100%

Scanned image of the page. Keyboard directions: use + to zoom in, - to zoom out, arrow keys to pan inside the viewer.

Page Options

Share

Something wrong?

Something wrong with this page? Report problem.

Rights / Permissions

The University of Michigan Library provides access to these materials for educational and research purposes. These materials may be under copyright. If you decide to use any of these materials, you are responsible for making your own legal assessment and securing any necessary permission. If you have questions about the collection, please contact the Bentley Historical Library at bentley.ref@umich.edu

November 15, 1991 - Image 58

Resource type:
Text
Publication:
The Detroit Jewish News, 1991-11-15

Disclaimer: Computer generated plain text may have errors. Read more about this.

NEWS

Pite-Hatiday

At A Crossroads
For Federations' G.A.

SALE

IRA RIFKIN

Special to The Jewish News

T

THURSDAY, FRIDAY & SATURDAY

November 14, 15 & 16

R. GRUMET
CHARTERHOUSE
DIVINE KNITS
GRANTEE _ CECI S
MR. ALAN'S SPORT CONNECTION
HERSH'S
EXPECTING THE BEST
SUNDANCE
ESCAPADES
ZEZA
BENETTON
BEGADIM
MARGUERITE
LUFINOS

■■■■

..■■•■■•■■•

tild101111 11111NIIIL

ORCHARD LAKE ROAD • WEST BLOOMFIELD



NOW . . . at your service

SONNY BRASS

-









AN mat me name implies. -

Draperies
Bedspreads
Blankets (cleaned or laundered)
Window Shades
Lampshades
Pillows
Venetian Blinds

WINTER SALE

White Goose Down Quilts
and Bed Pillows

(cleaned, retaped & re-corded)

FREE!

estimates
pick-up
delivery

Any other items you may have -
if it can be cleaned, we'll clean it
and clean it properly

Phone for 'all that the name implies"

891-1818

58

FRIDAY, NOVEMBER 15, 1991

OPERATING THE NEW

\--N AND IMPROVED

SERVICE

hat North American
Jewry is at a cross-
roads is incontroverti-
ble. Survey after survey has
confirmed what many al-
ready knew in their gut to be
true:
• Intermarriage rates con-
tinue to rise and spousal
conversions to Judaism are
on the decline.
• Jewish religious identi-
ty now takes a back seat to
an uncertain ethnic-cultural
allegiance.
• Loyalty to Israel is less
assured as a new generation
lacking direct emotional ties
to the founding of the Jewish
state and the Holocaust
gradually becomes the
majority.
• Jewish literacy levels
are woefully inadequate,
raising questions about
future memory — not to
mention understanding — of
a paradigm from the past
that served to infuse genera-
tion after generation with
the beliefs and values that
defined the Jew.
These changes, as every
Jewish communal profes-
sional and involved layman
knows, have led to a steady
erosion in meaningful com-
munity affiliation and the
sense of shared destiny that,
in years past, allowed
American Jewry to organize
and take care of itself to a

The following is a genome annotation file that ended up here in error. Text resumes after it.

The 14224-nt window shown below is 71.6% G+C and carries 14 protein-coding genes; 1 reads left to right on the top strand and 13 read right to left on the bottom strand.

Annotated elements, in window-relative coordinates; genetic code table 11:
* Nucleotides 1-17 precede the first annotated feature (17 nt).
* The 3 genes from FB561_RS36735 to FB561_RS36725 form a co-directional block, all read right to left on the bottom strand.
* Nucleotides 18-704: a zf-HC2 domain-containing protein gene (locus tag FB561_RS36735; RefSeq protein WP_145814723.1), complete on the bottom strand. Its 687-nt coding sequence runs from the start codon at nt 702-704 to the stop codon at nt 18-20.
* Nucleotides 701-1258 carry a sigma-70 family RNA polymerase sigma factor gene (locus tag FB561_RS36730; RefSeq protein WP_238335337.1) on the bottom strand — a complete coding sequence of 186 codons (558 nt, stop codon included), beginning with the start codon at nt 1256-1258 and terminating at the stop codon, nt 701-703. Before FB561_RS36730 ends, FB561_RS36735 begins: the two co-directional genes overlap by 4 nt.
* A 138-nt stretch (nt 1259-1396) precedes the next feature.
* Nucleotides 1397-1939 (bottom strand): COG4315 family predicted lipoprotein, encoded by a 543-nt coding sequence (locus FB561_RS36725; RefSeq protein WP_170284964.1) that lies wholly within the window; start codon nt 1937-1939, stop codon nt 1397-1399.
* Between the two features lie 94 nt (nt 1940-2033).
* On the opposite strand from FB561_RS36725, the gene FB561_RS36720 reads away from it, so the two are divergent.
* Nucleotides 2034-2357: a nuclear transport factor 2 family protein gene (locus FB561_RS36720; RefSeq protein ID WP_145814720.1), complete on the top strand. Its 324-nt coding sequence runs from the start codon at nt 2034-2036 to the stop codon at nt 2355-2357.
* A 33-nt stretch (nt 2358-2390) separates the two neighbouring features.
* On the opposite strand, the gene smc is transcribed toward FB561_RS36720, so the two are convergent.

degree envied by other re-
ligious and ethnic groups.
It has become no exaggera-
tion to say that the entire
system of voluntary associ-
ation that is the hallmark of
contemporary American
Jewish life is in danger of
collapse. New approaches
are needed, and they are
needed now if communal in-
volvement is to remain rel-
evant for the majority of
American Jews.
"We need to find new
technologies to motivate
people to be part of the
system," said Martin S.
Kraar, executive vice presi-
dent of the Council of Jewish
Federations. "We cannot af-
ford to sit around worrying
any longer."
When it comes to Jewish
organizational dynamism,
the undisputed leader is the
Jewish federation system,
189 wholly independent
associations established in
every community with a
sizable Jewish population

and loosely united under the
umbrella of the New York-
based Council of Jewish
Federations (CJF).
Concensus-oriented, fed-
erations have largely
managed to transcend intra-
Jewish religious and polit-
ical differences for the
greater good of raising the
vast amounts of money —
more than $1 billion so far
this year alone — needed to
meet the community's
myriad educational and so-
cial service needs, while also
serving as collection points
for monies destined for
Israel and other overseas
Jewish communities.
But because of their grand
scope, it is the federations —
whose fund-raising efforts

"The risk of the
federation system
falling apart is
there."

Charles H. Goodman

serve as a bellwether of the
community's general health
and cohesiveness — that are
also most challenged by the
changed nature of American
Jewish life.
Moreover, this challenge
comes at a time of un-
precedented financial de-
mand stemming, in large
part, from Israel's attempt to
absorb hundreds of
thousands of Soviet Jews. It
is complicated even further
by the lingering recession.
"We're talking about
needing astronomical
sums," said CJF President
Charles H. G000dman of
Chicago. "This is particular-
ly so when you consider that
we're talking about a federa-
tion system-that is based on
voluntary giving.
"The needs of the Jewish
people just continue to grow,
putting pressure on the en-
tire federation system. The
crisis is very unique, and it's
hard to see its end.
"The risk of the federation
system falling apart is there
if local federations decide to
go off on their own in search
of new funding."
Mega-challenges like those
facing the federation move-
ment require a mega-
response. For American
Jewry, the mega-event at
which this response is most
hashed-out is the CJF's an-
nual General Assembly, a
sort of American Jewry town

Back to Top

© 2020 Regents of the University of Michigan